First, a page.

There’s a bit of mixed messaging happening in the U.S. telecom space these days. On one hand, operators have been complaining about labor shortages, in some cases issuing dire warnings about how these could slow broadband deployments across the country if not addressed. But on the other hand, many have hopped on the layoff bandwagon, citing economic pressures. So, which is it? Do they need workers or are they tightening their belts? The answer, it seems, is kind of….both.
Sean McDevitt, partner at telecom consulting firm Arthur D. Little, told Fierce that when operators are talking about labor shortages, they’re referring to the actual field crews needed to build fiber and cable infrastructure. He noted that a lot of those crews were already busy during the pandemic and since then many operators have accelerated their build plans. So, with that rising demand, skilled labor has become both more scarce and more expensive.
On the flip side, McDevitt said there’s no shortage of labor in terms of corporate staff. And given telecom companies have long been working to thin out their ranks, that leaves these employees as the prime target for cuts. Recon Analytics’ analyst Roger Entner agreed, telling Fierce layoffs won’t be focused on the deployment side but instead on staff positions across divisions such as accounting, finance and marketing.
As McDevitt noted, the telecom workforce had been shrinking for a long time before the pandemic hit. According to data analyzed by the Economic Policy Institute, the number of telecommunications employees as a percentage of the overall U.S. workforce fell from 1.4% in 1983-1986 to 1% in 2003-2006 and just 0.6% in 2016-2019. Or put another way, the number of telecom employees in the country dropped from nearly 1.4 million in 1983-1986 to just under 894,000 in 2016-2019.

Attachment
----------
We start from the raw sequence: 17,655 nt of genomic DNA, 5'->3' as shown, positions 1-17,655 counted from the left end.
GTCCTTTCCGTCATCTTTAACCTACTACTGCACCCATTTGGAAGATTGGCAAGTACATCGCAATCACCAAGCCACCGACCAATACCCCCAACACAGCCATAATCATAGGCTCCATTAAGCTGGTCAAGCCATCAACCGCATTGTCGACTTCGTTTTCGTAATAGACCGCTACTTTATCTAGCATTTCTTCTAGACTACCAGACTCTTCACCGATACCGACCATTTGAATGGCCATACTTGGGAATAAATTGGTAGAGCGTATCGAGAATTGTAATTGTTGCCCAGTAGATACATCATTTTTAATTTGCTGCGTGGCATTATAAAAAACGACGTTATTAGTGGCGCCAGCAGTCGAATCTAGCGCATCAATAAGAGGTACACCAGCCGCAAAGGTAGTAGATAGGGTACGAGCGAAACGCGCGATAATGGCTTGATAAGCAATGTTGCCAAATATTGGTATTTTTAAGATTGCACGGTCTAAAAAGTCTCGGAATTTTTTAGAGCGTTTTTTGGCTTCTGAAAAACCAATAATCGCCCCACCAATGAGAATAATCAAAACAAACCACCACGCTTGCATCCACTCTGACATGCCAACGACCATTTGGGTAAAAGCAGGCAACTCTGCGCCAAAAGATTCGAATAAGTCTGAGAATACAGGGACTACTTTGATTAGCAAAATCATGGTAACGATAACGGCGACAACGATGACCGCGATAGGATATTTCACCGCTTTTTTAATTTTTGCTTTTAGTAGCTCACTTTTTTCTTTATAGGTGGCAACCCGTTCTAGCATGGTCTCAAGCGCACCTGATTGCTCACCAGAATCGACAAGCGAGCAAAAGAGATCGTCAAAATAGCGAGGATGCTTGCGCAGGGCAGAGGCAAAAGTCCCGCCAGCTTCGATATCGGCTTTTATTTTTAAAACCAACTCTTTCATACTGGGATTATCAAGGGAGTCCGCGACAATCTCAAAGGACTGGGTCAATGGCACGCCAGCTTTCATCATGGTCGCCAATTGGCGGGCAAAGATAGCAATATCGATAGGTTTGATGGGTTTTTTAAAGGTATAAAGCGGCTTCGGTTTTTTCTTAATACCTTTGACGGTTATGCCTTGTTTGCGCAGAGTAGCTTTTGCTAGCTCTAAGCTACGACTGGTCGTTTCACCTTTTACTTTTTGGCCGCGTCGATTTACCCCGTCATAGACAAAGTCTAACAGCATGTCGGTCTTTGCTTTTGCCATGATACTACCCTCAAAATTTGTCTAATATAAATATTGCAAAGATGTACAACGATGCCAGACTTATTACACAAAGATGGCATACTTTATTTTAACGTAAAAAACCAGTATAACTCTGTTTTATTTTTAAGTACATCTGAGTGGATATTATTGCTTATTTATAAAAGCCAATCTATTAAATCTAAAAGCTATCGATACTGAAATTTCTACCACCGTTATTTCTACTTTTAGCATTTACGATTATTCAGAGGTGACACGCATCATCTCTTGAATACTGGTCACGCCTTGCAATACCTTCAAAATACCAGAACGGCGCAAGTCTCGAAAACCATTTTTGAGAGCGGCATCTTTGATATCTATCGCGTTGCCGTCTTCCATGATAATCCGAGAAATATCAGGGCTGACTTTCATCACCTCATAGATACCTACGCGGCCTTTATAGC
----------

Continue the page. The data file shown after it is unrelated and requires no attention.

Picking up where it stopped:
Looking at individual operators, financial reports show AT&T’s workforce shrank from 281,000 employees as of January 31, 2016 to 203,000 as of January 31, 2022. Meanwhile, Comcast Cable went from 88,000 employees as of December 31, 2015 to 79,000 six years later, while Verizon’s workforce shrank from 177,700 to 118,400 over the same period.
Entner and McDevitt both said this has, in part, been exacerbated by a shift from a traditional equipment-based model of operating the network to a more efficient model reliant on software, the cloud and automation. This shift, of course, reduces the need for hands on deck. Entner added it also requires workers with a different skillset.
McDevitt said there was a slowdown in workforce shrinkage during the pandemic since operators experienced a bump in traffic and consumer demand. But conditions have started to normalize again, and operators are now staring down a future full of economic uncertainty and fierce competition. With more competitors fighting for subscribers, it will become increasingly difficult for incumbents with the highest market share to avoid losing a portion of their position. “None would admit they plan for that but it’s simple math,” McDevitt said. Stir in macro concerns about the economy and potential war and you have a perfect storm for layoffs.
Indeed, operators have gone back to work “getting more efficient and having fewer workers per unit of revenue," he added.
“There’s a confluence of these things that are I think making people bite the bullet,” McDevitt stated.
But Entner argued that to a certain extent layoffs are a knee-jerk panic response to perceived economic threats, and operators in fact could be contributing to the creation of the recession they fear.
“Demand is still strong. Telecom is a recession-proof business. But they’re under pressure to raise profits and one way to do it is cut on employee costs, especially when these employees suddenly cost 10% more a year,” he said. “They don’t want to be flat-footed, so they lay off more people than they should and they’re blissfully unaware or ignorant that what they’re doing is causing a recession. It’s when perception becomes reality.”